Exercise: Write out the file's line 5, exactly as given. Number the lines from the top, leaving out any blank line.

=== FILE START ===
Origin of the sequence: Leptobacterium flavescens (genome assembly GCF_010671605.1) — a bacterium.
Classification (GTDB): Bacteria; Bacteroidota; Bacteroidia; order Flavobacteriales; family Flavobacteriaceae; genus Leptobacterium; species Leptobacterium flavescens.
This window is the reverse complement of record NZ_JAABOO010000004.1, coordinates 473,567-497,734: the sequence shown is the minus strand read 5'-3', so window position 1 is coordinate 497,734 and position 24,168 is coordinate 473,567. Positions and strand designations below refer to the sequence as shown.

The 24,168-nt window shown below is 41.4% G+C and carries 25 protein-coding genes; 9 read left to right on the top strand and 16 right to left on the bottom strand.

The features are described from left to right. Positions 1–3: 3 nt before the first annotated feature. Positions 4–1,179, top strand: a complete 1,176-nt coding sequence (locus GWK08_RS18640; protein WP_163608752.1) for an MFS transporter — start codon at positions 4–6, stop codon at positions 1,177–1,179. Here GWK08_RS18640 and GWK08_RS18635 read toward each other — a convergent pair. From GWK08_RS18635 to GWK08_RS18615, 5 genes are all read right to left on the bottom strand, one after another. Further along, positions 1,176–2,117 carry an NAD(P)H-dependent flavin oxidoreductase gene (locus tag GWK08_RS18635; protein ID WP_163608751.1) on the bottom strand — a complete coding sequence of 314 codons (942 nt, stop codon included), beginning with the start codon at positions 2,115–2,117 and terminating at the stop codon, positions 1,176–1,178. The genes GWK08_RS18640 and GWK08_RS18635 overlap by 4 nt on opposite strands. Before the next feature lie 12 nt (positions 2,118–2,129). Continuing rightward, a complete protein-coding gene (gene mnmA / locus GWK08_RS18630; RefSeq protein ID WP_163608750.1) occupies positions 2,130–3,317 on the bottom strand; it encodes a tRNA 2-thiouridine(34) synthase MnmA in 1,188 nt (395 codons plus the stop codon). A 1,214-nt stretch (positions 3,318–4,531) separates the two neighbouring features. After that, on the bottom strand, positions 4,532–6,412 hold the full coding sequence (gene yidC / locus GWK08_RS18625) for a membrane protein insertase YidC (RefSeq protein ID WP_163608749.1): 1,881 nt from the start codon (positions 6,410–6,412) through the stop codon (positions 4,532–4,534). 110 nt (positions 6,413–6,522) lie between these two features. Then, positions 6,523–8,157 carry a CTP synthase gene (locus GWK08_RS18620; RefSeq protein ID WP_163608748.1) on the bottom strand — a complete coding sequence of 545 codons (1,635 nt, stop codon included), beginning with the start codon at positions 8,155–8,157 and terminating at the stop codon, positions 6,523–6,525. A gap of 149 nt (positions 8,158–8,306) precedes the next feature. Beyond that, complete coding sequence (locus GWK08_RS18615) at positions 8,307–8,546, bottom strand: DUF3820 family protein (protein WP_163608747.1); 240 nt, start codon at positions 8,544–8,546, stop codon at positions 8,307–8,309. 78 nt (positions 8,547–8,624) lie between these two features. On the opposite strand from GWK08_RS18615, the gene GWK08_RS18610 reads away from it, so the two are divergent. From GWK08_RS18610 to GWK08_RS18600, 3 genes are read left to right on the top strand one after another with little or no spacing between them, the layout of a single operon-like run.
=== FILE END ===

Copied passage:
The features are described from left to right. Positions 1–3: 3 nt before the first annotated feature. Positions 4–1,179, top strand: a complete 1,176-nt coding sequence (locus GWK08_RS18640; protein WP_163608752.1) for an MFS transporter — start codon at positions 4–6, stop codon at positions 1,177–1,179. Here GWK08_RS18640 and GWK08_RS18635 read toward each other — a convergent pair. From GWK08_RS18635 to GWK08_RS18615, 5 genes are all read right to left on the bottom strand, one after another. Further along, positions 1,176–2,117 carry an NAD(P)H-dependent flavin oxidoreductase gene (locus tag GWK08_RS18635; protein ID WP_163608751.1) on the bottom strand — a complete coding sequence of 314 codons (942 nt, stop codon included), beginning with the start codon at positions 2,115–2,117 and terminating at the stop codon, positions 1,176–1,178. The genes GWK08_RS18640 and GWK08_RS18635 overlap by 4 nt on opposite strands. Before the next feature lie 12 nt (positions 2,118–2,129). Continuing rightward, a complete protein-coding gene (gene mnmA / locus GWK08_RS18630; RefSeq protein ID WP_163608750.1) occupies positions 2,130–3,317 on the bottom strand; it encodes a tRNA 2-thiouridine(34) synthase MnmA in 1,188 nt (395 codons plus the stop codon). A 1,214-nt stretch (positions 3,318–4,531) separates the two neighbouring features. After that, on the bottom strand, positions 4,532–6,412 hold the full coding sequence (gene yidC / locus GWK08_RS18625) for a membrane protein insertase YidC (RefSeq protein ID WP_163608749.1): 1,881 nt from the start codon (positions 6,410–6,412) through the stop codon (positions 4,532–4,534). 110 nt (positions 6,413–6,522) lie between these two features. Then, positions 6,523–8,157 carry a CTP synthase gene (locus GWK08_RS18620; RefSeq protein ID WP_163608748.1) on the bottom strand — a complete coding sequence of 545 codons (1,635 nt, stop codon included), beginning with the start codon at positions 8,155–8,157 and terminating at the stop codon, positions 6,523–6,525. A gap of 149 nt (positions 8,158–8,306) precedes the next feature. Beyond that, complete coding sequence (locus GWK08_RS18615) at positions 8,307–8,546, bottom strand: DUF3820 family protein (protein WP_163608747.1); 240 nt, start codon at positions 8,544–8,546, stop codon at positions 8,307–8,309. 78 nt (positions 8,547–8,624) lie between these two features. On the opposite strand from GWK08_RS18615, the gene GWK08_RS18610 reads away from it, so the two are divergent. From GWK08_RS18610 to GWK08_RS18600, 3 genes are read left to right on the top strand one after another with little or no spacing between them, the layout of a single operon-like run.